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Quinn O'BrienRed Watch Band Sets Standard for Nation

200 Schools Model Alcohol Overdose Intervention Programs on Stony Brook’s Campaign

Asked why she joined Red Watch Band, the nation’s first bystander intervention program to prevent student toxic drinking deaths, undergraduate Quinn O’Brien said, “It’s difficult to see your friends put themselves into dangerous positions. After I got training, I felt better going out, knowing that I had the knowledge behind me to look out for my friends.”

Created at Stony Brook in 2009, Red Watch Band was the first program of its kind to combine alcohol overdose prevention with bystander intervention, CPR and an effective training program for students. What set Red Watch Band apart from other programs was its emphasis on providing students with the skills, awareness and confidence to watch out for each other, rather than prohibition against drinking.

A little more than three years after its founding, Red Watch Band has trained close to 1,500 students and dozens of high school classes. About 200 colleges, universities and high schools around the country have either implemented the program or are in the process of doing so. Now, with new research demonstrating the program’s efficacy and value, Red Watch Band is ready to spread the word even further.

“Our research has been very positive,” says Lara Hunter, Coordinator of Alcohol and Drug Clinical Services and National Coordinator of the Red Watch Band Program. “It tells us that trained students have an increase in knowledge and skills around alcohol use and overdose. There is a marked increase in their willingness to intervene on behalf of a friend, and also in their ability to identify the signs of a life-threatening overdose. That’s important, because it can save someone’s life.”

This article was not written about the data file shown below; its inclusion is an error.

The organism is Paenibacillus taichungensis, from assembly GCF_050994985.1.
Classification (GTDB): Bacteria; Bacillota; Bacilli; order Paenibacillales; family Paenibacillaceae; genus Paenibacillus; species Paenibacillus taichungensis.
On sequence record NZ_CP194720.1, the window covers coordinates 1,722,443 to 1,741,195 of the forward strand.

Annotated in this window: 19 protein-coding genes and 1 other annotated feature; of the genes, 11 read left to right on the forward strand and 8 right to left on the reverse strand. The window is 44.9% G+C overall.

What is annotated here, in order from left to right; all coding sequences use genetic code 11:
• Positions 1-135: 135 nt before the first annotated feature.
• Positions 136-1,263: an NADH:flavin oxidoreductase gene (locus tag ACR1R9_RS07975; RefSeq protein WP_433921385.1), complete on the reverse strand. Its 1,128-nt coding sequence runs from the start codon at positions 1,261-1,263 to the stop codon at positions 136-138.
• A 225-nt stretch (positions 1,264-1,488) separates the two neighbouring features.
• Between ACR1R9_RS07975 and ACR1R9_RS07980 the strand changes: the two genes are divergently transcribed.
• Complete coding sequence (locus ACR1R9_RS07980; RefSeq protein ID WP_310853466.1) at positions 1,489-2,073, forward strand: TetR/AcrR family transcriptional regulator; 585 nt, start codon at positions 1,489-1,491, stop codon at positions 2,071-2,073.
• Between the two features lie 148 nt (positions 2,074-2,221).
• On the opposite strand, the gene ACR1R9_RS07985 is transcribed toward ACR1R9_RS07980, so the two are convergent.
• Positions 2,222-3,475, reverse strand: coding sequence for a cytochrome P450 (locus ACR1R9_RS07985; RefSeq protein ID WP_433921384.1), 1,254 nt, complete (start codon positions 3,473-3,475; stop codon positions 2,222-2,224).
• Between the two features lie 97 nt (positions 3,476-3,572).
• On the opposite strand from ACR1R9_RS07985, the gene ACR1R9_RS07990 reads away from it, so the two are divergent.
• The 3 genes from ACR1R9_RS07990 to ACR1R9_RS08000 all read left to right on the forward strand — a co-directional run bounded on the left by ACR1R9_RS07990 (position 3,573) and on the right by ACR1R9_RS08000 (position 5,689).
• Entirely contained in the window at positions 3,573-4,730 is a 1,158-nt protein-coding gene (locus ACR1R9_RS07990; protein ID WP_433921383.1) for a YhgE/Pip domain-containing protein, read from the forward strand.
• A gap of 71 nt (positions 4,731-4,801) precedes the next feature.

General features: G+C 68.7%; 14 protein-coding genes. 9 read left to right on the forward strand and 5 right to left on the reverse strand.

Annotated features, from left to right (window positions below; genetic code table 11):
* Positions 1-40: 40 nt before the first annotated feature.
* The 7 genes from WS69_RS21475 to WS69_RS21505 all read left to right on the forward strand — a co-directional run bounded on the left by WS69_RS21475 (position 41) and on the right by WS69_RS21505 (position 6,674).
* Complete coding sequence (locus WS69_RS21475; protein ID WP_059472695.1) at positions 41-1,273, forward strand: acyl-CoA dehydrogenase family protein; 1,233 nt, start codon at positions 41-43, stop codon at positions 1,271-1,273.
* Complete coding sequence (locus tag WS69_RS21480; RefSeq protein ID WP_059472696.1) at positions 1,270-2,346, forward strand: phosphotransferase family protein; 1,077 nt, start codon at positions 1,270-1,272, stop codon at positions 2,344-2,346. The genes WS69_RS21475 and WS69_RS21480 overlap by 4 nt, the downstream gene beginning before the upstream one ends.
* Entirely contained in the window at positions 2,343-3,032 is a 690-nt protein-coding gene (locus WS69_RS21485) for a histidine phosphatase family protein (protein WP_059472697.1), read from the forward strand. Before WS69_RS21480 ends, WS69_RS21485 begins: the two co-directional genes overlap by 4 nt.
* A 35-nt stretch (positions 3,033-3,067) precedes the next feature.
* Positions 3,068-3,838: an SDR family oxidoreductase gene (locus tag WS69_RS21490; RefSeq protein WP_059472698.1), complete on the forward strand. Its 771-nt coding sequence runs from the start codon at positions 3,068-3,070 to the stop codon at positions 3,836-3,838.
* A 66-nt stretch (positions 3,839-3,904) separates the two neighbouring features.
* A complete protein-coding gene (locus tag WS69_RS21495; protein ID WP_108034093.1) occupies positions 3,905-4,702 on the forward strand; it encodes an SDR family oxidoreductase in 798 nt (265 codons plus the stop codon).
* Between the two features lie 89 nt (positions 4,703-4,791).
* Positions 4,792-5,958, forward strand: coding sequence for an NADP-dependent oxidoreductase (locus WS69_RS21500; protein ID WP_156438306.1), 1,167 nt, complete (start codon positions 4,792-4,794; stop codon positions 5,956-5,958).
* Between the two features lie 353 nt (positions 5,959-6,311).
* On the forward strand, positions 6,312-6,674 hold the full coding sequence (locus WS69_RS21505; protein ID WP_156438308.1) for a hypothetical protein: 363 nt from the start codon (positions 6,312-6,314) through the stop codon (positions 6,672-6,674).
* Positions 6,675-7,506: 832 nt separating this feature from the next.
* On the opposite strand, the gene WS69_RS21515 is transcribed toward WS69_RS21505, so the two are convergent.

Last semester the Red Watch Band team presented their research findings at the Student Affairs Administrators in Higher Education (NASPA) conference. The University is also one of 32 prestigious colleges and universities across the nation that belong to the National College Health Improvement Program, a learning collaborative on high-risk drinking that started at Dartmouth.

“Most of our students come forward voluntarily for training,” says Lara. “That includes special groups, such as fraternities and sports clubs. We train between 200 and 300 students a year.

 


Red Watch Band Training Video

“We start the program by asking students if they’ve ever worried about a friend who’s had too much to drink. Everybody rai

ses their hand. So the need is there. I’d love to see the program expand. The more students we can train, the better.”

Quinn, a Resident Assistant and member of the Lacrosse Club, convinced most of her lacrosse team to undergo the training, which includes lectures, CPR training and role-playing.

“They ended up looking out for each other a lot more,” she says. “The most important thing for me after I trained was being able to see someone in a situation and not be afraid to call. You learn that the most important thing is that they stay alive, that they’re okay. Now I don’t let anything slide.

“The change has to happen within students, because it’s not going to happen from outside,” she adds. 

By Toby Speed; photo by John Griffin

 

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